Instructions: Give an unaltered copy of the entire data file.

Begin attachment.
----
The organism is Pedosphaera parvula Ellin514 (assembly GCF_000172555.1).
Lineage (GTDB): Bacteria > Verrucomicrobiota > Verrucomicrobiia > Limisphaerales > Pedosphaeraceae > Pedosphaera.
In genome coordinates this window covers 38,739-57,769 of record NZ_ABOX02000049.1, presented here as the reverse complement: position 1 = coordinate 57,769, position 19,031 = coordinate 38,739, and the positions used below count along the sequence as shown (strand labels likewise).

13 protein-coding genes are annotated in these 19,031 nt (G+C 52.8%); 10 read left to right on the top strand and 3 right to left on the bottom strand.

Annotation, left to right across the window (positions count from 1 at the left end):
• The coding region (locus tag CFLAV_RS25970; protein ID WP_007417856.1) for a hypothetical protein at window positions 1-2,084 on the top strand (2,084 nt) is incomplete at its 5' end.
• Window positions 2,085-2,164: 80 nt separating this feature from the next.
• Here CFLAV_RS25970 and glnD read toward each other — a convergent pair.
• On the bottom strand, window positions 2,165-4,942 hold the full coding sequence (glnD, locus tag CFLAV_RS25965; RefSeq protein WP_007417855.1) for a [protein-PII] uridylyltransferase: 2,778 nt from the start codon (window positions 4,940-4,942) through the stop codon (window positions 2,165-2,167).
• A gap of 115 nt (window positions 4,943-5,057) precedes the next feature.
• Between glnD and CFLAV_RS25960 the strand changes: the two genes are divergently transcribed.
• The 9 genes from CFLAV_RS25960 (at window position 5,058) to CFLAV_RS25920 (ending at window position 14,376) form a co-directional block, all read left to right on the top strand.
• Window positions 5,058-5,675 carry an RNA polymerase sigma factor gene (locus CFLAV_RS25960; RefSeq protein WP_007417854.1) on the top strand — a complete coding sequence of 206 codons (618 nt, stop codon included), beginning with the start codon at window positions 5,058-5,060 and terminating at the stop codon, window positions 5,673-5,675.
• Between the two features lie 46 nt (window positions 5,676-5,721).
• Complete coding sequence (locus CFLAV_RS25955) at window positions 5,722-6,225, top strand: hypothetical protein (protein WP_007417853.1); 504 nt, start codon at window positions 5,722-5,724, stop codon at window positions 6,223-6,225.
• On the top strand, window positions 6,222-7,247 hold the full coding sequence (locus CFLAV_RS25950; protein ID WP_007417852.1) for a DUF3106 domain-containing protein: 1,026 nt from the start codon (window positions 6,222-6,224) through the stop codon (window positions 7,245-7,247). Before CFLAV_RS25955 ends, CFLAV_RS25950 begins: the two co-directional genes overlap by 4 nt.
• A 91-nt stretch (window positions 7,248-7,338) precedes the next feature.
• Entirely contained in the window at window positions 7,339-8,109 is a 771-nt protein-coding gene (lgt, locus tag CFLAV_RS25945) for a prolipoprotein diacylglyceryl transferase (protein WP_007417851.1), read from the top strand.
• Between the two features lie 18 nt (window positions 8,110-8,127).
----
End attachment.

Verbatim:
The organism is Pedosphaera parvula Ellin514 (assembly GCF_000172555.1).
Lineage (GTDB): Bacteria > Verrucomicrobiota > Verrucomicrobiia > Limisphaerales > Pedosphaeraceae > Pedosphaera.
In genome coordinates this window covers 38,739-57,769 of record NZ_ABOX02000049.1, presented here as the reverse complement: position 1 = coordinate 57,769, position 19,031 = coordinate 38,739, and the positions used below count along the sequence as shown (strand labels likewise).

13 protein-coding genes are annotated in these 19,031 nt (G+C 52.8%); 10 read left to right on the top strand and 3 right to left on the bottom strand.

Annotation, left to right across the window (positions count from 1 at the left end):
• The coding region (locus tag CFLAV_RS25970; protein ID WP_007417856.1) for a hypothetical protein at window positions 1-2,084 on the top strand (2,084 nt) is incomplete at its 5' end.
• Window positions 2,085-2,164: 80 nt separating this feature from the next.
• Here CFLAV_RS25970 and glnD read toward each other — a convergent pair.
• On the bottom strand, window positions 2,165-4,942 hold the full coding sequence (glnD, locus tag CFLAV_RS25965; RefSeq protein WP_007417855.1) for a [protein-PII] uridylyltransferase: 2,778 nt from the start codon (window positions 4,940-4,942) through the stop codon (window positions 2,165-2,167).
• A gap of 115 nt (window positions 4,943-5,057) precedes the next feature.
• Between glnD and CFLAV_RS25960 the strand changes: the two genes are divergently transcribed.
• The 9 genes from CFLAV_RS25960 (at window position 5,058) to CFLAV_RS25920 (ending at window position 14,376) form a co-directional block, all read left to right on the top strand.
• Window positions 5,058-5,675 carry an RNA polymerase sigma factor gene (locus CFLAV_RS25960; RefSeq protein WP_007417854.1) on the top strand — a complete coding sequence of 206 codons (618 nt, stop codon included), beginning with the start codon at window positions 5,058-5,060 and terminating at the stop codon, window positions 5,673-5,675.
• Between the two features lie 46 nt (window positions 5,676-5,721).
• Complete coding sequence (locus CFLAV_RS25955) at window positions 5,722-6,225, top strand: hypothetical protein (protein WP_007417853.1); 504 nt, start codon at window positions 5,722-5,724, stop codon at window positions 6,223-6,225.
• On the top strand, window positions 6,222-7,247 hold the full coding sequence (locus CFLAV_RS25950; protein ID WP_007417852.1) for a DUF3106 domain-containing protein: 1,026 nt from the start codon (window positions 6,222-6,224) through the stop codon (window positions 7,245-7,247). Before CFLAV_RS25955 ends, CFLAV_RS25950 begins: the two co-directional genes overlap by 4 nt.
• A 91-nt stretch (window positions 7,248-7,338) precedes the next feature.
• Entirely contained in the window at window positions 7,339-8,109 is a 771-nt protein-coding gene (lgt, locus tag CFLAV_RS25945) for a prolipoprotein diacylglyceryl transferase (protein WP_007417851.1), read from the top strand.
• Between the two features lie 18 nt (window positions 8,110-8,127).